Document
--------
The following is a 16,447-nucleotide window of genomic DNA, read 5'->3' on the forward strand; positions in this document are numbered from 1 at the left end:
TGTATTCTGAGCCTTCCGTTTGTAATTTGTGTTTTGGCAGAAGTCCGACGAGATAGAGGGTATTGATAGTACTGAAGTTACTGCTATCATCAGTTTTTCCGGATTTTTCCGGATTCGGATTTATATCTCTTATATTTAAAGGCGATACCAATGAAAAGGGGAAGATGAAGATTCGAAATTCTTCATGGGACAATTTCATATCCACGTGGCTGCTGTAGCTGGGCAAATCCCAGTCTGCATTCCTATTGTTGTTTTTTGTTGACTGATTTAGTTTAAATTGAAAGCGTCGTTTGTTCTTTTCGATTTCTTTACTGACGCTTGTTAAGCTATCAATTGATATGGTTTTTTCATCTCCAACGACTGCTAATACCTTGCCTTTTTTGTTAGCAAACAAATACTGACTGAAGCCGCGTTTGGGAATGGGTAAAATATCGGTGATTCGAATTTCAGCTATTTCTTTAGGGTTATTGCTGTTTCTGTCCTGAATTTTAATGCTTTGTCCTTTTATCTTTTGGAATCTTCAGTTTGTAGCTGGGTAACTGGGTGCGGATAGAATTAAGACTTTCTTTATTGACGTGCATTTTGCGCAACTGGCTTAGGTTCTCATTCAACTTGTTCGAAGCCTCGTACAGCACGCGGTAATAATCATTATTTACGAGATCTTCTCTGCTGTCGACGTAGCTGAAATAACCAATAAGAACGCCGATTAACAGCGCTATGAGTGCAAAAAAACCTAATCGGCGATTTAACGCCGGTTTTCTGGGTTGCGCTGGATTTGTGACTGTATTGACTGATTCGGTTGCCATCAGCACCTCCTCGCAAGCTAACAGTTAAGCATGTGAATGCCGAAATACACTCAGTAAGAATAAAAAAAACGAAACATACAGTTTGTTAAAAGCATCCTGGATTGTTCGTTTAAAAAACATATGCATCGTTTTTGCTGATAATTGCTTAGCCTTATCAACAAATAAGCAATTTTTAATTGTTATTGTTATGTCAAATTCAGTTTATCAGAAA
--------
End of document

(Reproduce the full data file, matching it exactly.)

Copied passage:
The following is a 16,447-nucleotide window of genomic DNA, read 5'->3' on the forward strand; positions in this document are numbered from 1 at the left end:
TGTATTCTGAGCCTTCCGTTTGTAATTTGTGTTTTGGCAGAAGTCCGACGAGATAGAGGGTATTGATAGTACTGAAGTTACTGCTATCATCAGTTTTTCCGGATTTTTCCGGATTCGGATTTATATCTCTTATATTTAAAGGCGATACCAATGAAAAGGGGAAGATGAAGATTCGAAATTCTTCATGGGACAATTTCATATCCACGTGGCTGCTGTAGCTGGGCAAATCCCAGTCTGCATTCCTATTGTTGTTTTTTGTTGACTGATTTAGTTTAAATTGAAAGCGTCGTTTGTTCTTTTCGATTTCTTTACTGACGCTTGTTAAGCTATCAATTGATATGGTTTTTTCATCTCCAACGACTGCTAATACCTTGCCTTTTTTGTTAGCAAACAAATACTGACTGAAGCCGCGTTTGGGAATGGGTAAAATATCGGTGATTCGAATTTCAGCTATTTCTTTAGGGTTATTGCTGTTTCTGTCCTGAATTTTAATGCTTTGTCCTTTTATCTTTTGGAATCTTCAGTTTGTAGCTGGGTAACTGGGTGCGGATAGAATTAAGACTTTCTTTATTGACGTGCATTTTGCGCAACTGGCTTAGGTTCTCATTCAACTTGTTCGAAGCCTCGTACAGCACGCGGTAATAATCATTATTTACGAGATCTTCTCTGCTGTCGACGTAGCTGAAATAACCAATAAGAACGCCGATTAACAGCGCTATGAGTGCAAAAAAACCTAATCGGCGATTTAACGCCGGTTTTCTGGGTTGCGCTGGATTTGTGACTGTATTGACTGATTCGGTTGCCATCAGCACCTCCTCGCAAGCTAACAGTTAAGCATGTGAATGCCGAAATACACTCAGTAAGAATAAAAAAAACGAAACATACAGTTTGTTAAAAGCATCCTGGATTGTTCGTTTAAAAAACATATGCATCGTTTTTGCTGATAATTGCTTAGCCTTATCAACAAATAAGCAATTTTTAATTGTTATTGTTATGTCAAATTCAGTTTATCAGAAA